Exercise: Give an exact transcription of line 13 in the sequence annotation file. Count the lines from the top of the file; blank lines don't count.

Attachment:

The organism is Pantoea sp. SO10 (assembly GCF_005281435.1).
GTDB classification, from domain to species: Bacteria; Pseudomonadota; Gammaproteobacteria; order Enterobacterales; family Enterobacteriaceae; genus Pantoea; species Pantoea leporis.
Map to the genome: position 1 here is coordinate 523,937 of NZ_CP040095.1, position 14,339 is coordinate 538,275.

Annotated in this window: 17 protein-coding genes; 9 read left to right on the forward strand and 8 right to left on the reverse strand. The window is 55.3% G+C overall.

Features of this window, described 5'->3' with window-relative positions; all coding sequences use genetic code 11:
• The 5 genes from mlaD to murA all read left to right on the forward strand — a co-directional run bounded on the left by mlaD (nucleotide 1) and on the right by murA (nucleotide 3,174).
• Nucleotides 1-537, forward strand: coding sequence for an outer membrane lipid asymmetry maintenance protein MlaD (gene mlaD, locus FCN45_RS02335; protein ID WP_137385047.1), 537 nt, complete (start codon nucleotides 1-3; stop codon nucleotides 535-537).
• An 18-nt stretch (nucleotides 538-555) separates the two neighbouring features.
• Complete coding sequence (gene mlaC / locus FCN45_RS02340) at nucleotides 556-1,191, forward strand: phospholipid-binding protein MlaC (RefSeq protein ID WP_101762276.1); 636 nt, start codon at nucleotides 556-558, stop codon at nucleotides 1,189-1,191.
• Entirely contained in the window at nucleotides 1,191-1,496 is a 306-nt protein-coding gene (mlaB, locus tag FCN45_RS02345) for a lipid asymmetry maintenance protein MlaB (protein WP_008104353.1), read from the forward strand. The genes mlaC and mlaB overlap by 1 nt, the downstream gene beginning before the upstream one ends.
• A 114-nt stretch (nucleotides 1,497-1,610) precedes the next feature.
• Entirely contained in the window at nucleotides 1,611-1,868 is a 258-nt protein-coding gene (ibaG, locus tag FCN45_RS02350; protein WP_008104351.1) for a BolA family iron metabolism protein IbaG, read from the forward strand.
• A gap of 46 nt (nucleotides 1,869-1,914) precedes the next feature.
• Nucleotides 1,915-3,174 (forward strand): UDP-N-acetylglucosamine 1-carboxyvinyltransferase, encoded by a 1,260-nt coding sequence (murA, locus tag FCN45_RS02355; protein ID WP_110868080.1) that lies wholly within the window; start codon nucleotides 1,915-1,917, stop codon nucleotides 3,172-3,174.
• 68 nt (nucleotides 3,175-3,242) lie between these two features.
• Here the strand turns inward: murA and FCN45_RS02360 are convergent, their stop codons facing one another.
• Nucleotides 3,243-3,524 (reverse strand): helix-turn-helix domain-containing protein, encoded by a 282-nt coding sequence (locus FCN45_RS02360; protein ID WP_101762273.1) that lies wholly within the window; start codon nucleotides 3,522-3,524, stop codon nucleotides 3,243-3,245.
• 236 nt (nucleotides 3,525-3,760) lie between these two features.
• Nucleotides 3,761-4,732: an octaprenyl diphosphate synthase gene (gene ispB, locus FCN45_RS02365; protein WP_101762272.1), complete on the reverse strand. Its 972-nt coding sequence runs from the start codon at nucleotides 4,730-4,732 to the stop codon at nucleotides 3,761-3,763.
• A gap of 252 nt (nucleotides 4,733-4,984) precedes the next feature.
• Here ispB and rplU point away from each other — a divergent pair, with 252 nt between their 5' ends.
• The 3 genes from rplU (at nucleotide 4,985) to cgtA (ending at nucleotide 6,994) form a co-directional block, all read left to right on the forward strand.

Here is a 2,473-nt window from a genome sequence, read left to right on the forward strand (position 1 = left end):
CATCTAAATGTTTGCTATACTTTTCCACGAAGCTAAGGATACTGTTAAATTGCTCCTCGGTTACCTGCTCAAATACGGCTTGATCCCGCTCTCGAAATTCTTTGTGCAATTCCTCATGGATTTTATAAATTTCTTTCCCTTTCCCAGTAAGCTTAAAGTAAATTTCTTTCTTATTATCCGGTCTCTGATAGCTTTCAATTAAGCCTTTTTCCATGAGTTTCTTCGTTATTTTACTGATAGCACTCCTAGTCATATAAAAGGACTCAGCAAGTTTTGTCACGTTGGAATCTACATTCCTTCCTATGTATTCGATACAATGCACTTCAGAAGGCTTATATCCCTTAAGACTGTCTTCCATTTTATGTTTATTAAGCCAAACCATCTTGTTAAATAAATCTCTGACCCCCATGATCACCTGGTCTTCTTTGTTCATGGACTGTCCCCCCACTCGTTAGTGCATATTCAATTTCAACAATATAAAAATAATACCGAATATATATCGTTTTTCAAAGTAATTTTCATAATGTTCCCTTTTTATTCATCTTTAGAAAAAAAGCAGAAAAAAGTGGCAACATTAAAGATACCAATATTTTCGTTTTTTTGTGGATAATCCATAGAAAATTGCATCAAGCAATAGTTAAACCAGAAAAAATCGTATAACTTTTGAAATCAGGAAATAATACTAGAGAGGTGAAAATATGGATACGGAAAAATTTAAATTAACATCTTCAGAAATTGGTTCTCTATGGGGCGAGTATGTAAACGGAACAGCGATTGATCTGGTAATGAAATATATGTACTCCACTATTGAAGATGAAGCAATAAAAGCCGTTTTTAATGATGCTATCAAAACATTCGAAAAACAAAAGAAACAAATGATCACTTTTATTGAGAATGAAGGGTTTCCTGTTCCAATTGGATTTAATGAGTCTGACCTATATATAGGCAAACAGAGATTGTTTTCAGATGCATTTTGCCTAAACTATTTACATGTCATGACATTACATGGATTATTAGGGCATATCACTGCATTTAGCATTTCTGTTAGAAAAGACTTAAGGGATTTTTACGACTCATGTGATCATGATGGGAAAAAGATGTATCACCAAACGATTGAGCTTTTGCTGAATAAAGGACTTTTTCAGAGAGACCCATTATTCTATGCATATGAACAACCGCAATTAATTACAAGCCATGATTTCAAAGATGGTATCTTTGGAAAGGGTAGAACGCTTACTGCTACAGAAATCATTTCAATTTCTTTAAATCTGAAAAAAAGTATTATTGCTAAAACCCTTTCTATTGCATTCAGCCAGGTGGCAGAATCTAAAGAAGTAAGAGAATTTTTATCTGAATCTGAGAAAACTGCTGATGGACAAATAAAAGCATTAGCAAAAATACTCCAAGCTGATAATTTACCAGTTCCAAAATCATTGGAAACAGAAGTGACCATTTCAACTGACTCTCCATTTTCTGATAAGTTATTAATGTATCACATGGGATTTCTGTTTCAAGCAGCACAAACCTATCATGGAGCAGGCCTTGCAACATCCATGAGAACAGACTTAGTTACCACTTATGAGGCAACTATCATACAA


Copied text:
• A gap of 46 nt (nucleotides 1,869-1,914) precedes the next feature.